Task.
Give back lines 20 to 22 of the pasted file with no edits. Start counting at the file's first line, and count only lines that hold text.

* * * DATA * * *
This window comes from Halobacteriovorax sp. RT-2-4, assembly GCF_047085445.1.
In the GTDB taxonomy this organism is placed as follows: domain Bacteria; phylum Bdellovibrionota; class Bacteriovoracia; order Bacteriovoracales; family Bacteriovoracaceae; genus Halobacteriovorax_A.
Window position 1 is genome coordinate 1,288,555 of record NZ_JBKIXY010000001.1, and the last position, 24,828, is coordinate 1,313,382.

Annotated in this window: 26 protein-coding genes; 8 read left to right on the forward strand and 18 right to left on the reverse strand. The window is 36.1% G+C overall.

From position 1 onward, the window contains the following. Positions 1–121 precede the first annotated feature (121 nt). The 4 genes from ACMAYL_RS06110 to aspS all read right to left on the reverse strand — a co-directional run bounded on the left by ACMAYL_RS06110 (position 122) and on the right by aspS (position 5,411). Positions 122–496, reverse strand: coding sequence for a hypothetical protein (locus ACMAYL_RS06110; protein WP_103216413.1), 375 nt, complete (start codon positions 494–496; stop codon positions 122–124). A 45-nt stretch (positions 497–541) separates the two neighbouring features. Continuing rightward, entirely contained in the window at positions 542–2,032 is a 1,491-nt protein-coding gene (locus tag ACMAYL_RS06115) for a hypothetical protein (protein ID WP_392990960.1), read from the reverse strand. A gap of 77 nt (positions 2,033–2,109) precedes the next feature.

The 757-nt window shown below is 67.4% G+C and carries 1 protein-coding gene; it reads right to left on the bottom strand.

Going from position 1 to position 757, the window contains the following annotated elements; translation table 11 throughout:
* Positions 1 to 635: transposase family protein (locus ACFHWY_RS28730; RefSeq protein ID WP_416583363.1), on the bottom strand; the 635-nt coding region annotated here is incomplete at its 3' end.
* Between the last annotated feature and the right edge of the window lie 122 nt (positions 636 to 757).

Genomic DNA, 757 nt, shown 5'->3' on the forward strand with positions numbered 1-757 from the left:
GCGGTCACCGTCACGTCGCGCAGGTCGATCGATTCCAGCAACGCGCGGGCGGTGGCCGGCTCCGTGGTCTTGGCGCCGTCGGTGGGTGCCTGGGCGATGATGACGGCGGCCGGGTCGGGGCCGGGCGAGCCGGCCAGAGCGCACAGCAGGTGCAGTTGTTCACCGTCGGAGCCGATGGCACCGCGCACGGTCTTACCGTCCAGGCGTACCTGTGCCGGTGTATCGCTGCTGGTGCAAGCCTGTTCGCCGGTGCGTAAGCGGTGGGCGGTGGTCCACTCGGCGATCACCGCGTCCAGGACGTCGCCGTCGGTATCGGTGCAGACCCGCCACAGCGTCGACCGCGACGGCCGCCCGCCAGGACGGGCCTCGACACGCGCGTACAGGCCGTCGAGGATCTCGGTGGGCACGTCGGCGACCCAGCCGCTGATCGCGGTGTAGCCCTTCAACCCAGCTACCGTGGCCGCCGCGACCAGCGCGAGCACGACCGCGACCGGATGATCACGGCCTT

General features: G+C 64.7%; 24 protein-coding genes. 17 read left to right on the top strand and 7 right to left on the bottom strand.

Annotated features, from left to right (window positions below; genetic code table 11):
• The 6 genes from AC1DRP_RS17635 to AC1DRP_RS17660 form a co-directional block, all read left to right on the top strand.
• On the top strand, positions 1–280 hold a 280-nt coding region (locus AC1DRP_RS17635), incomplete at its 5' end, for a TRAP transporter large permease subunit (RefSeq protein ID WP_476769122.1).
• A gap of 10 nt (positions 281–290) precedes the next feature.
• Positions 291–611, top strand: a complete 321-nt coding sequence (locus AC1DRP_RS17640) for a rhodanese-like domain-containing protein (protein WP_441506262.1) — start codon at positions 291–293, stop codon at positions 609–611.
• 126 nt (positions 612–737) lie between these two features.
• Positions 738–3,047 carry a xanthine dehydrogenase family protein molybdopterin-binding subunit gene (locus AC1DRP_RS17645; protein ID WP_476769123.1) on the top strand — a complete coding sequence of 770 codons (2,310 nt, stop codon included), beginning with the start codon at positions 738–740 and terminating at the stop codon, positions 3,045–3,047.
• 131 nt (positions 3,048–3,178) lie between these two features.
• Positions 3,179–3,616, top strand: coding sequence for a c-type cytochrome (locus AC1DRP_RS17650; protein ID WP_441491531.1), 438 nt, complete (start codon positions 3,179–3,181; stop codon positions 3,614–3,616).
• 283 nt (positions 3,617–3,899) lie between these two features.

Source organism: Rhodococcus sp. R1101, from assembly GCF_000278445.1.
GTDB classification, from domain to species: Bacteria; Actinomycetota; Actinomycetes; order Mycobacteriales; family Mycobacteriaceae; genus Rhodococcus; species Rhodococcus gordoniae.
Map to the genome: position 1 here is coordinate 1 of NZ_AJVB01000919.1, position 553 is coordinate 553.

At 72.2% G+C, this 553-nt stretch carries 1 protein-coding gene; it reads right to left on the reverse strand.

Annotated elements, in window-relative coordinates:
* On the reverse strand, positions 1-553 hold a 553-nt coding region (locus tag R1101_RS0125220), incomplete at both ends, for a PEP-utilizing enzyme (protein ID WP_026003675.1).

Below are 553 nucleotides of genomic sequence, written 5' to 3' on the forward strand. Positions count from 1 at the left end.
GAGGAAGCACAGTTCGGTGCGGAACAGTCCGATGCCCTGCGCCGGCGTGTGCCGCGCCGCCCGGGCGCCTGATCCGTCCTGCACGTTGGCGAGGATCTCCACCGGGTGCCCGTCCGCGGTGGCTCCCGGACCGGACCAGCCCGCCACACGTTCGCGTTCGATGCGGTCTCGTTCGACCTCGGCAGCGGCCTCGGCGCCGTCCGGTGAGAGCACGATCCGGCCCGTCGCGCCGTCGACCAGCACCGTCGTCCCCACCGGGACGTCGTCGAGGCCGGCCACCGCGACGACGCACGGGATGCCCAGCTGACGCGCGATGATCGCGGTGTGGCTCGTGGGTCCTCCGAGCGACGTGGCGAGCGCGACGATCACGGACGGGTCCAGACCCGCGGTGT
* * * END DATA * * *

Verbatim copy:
• 131 nt (positions 3,048–3,178) lie between these two features.
• Positions 3,179–3,616, top strand: coding sequence for a c-type cytochrome (locus AC1DRP_RS17650; protein ID WP_441491531.1), 438 nt, complete (start codon positions 3,179–3,181; stop codon positions 3,614–3,616).
• 283 nt (positions 3,617–3,899) lie between these two features.